The human rhinovirus – the most common viral pathogen in humans – is the predominant cause of the common cold.[160] The hypothesized mechanism of action by which zinc reduces the severity and/or duration of cold symptoms is the suppression of nasal inflammation and the direct inhibition of rhinoviral receptor binding and rhinoviral replication in the nasal mucosa.[158]

Topical use

Topical preparations of zinc include those used on the skin, often in the form of zinc oxide. Zinc preparations can protect against sunburn in the summer and windburn in the winter.[57] Applied thinly to a baby's diaper area (perineum) with each diaper change, it can protect against diaper rash.[57]

Chelated zinc is used in toothpastes and mouthwashes to prevent bad breath.[161]

Zinc pyrithione is widely included in shampoos to prevent dandruff.[162]

Biological role

Zinc is an essential trace element for humans[163][164][165] and other animals,[166] for plants[98] and for microorganisms.[167] Zinc is required for the function of over 300 enzymes and 1000 transcription factors,[165] and is stored and transferred in metallothioneins.[168][169] It is the second most abundant trace metal in humans after iron and it is the only metal which appears in all enzyme classes.[98][165]

In proteins, zinc ions are often coordinated to the amino acid side chains of aspartic acid, glutamic acid, cysteine and histidine. The theoretical and computational description of this zinc binding in proteins (as well as that of other transition metals) is difficult.[170]

Roughly 2–4 grams of zinc[171] are distributed throughout the human body. Most zinc is in the brain, muscle, bones, kidney, and liver, with the highest concentrations in the prostate and parts of the eye.[172] Semen is particularly rich in zinc, a key factor in prostate gland function and reproductive organ growth.[173]

Zinc homeostasis of the body is mainly controlled by the intestine. Here, ZIP4 and especially TRPM7 were linked to intestinal zinc uptake essential for postnatal survival.[174][175]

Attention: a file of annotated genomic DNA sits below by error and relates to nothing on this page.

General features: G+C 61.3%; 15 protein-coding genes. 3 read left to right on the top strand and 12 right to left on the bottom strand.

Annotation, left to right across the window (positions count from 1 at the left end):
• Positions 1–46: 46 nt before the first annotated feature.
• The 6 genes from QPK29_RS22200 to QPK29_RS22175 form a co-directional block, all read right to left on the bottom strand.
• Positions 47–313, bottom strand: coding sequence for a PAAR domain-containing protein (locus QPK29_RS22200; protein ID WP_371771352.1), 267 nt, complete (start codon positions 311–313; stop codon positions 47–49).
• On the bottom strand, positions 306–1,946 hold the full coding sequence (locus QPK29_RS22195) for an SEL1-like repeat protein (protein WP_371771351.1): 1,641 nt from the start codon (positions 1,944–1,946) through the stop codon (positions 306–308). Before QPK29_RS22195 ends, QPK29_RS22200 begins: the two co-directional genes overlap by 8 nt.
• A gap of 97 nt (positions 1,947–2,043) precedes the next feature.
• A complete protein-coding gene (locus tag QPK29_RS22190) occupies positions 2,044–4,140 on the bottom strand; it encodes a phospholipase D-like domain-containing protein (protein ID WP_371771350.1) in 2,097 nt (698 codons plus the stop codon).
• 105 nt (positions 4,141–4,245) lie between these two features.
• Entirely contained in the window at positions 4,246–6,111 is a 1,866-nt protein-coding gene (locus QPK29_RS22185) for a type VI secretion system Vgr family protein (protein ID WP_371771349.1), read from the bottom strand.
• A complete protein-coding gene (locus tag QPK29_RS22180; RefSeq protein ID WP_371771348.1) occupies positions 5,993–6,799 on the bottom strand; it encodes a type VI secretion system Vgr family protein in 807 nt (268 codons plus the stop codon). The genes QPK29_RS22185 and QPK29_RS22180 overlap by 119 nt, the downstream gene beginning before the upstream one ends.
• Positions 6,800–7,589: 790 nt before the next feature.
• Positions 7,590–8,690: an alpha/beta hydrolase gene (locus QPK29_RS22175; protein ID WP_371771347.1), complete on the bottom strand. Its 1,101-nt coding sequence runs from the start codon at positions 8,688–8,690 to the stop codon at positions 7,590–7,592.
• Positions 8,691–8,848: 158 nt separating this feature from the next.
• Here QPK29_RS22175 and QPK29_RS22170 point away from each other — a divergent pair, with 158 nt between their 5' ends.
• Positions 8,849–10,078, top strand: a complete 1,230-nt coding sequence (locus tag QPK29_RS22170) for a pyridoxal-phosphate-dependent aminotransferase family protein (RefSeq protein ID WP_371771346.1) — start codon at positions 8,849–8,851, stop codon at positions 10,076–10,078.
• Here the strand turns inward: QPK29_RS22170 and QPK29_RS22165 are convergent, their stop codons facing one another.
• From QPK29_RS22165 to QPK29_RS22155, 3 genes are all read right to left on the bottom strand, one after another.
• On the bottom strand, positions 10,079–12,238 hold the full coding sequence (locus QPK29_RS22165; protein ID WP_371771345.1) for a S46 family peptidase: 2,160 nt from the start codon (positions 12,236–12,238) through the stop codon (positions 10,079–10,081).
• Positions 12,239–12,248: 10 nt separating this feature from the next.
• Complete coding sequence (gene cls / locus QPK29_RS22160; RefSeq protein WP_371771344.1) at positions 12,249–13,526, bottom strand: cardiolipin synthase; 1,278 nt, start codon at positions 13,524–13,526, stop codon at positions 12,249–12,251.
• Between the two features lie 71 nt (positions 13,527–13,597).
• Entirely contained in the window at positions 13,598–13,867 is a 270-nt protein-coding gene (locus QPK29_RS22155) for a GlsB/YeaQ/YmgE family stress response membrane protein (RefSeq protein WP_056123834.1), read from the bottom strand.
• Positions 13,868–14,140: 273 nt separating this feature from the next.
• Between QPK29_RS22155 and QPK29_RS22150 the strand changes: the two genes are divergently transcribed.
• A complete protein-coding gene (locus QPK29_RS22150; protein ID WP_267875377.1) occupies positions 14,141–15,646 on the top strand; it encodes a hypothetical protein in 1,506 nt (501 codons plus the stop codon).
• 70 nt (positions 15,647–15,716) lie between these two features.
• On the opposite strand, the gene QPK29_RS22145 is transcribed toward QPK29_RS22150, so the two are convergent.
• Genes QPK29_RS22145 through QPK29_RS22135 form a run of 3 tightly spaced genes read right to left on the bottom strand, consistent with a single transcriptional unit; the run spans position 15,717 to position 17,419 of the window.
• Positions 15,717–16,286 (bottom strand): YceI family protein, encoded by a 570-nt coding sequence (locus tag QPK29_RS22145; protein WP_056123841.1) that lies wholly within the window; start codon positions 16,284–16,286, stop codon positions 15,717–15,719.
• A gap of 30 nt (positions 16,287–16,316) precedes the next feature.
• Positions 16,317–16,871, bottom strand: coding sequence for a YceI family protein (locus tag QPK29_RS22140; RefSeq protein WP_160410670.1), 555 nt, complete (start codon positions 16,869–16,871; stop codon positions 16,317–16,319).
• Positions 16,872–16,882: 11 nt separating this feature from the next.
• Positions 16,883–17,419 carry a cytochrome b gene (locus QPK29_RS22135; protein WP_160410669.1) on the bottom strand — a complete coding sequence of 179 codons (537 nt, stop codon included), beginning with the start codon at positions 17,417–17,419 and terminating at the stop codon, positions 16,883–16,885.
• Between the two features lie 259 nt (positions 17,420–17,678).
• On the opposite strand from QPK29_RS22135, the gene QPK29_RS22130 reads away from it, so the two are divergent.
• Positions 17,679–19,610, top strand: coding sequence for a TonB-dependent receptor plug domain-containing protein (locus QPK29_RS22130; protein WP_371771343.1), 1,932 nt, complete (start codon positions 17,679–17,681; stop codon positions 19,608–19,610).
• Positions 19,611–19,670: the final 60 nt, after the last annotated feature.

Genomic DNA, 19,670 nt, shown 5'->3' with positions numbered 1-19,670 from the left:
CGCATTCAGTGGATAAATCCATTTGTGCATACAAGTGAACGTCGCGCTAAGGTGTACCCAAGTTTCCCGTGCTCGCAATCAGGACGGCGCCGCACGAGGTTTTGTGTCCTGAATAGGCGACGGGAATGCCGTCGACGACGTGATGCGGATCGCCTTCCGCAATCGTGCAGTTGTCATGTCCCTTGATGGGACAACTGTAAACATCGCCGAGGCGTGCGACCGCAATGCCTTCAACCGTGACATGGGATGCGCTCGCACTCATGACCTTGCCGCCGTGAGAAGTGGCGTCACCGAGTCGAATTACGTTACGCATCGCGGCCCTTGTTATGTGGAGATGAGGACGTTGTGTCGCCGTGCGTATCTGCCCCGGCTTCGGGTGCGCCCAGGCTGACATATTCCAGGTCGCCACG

In humans, the biological roles of zinc are ubiquitous.[9][164] It interacts with "a wide range of organic ligands",[9] and has roles in the metabolism of RNA and DNA, signal transduction, and gene expression. It also regulates apoptosis. A 2006 study estimated that about 10% of human proteins (2800) potentially bind zinc, in addition to hundreds more that transport and traffic zinc; a similar in silico study in the plant Arabidopsis thaliana found 2367 zinc-related proteins.[98]

In the brain, zinc is stored in specific synaptic vesicles by glutamatergic neurons and can modulate neuronal excitability.[164][165][176] It plays a key role in synaptic plasticity and so in learning.[164][177] Zinc homeostasis also plays a critical role in the functional regulation of the central nervous system.[164][176][165] Dysregulation of zinc homeostasis in the central nervous system that results in excessive synaptic zinc concentrations is believed to induce neurotoxicity through mitochondrial oxidative stress (e.g., by disrupting certain enzymes involved in the electron transport chain, including complex I, complex III, and α-ketoglutarate dehydrogenase), the dysregulation of calcium homeostasis, glutamatergic neuronal excitotoxicity, and interference with intraneuronal signal transduction.[164][178] L- and D-histidine facilitate brain zinc uptake.[179] SLC30A3 is the primary zinc transporter involved in cerebral zinc homeostasis.[164]

Enzymes

Interconnected stripes, mostly of yellow and blue color with a few red segments.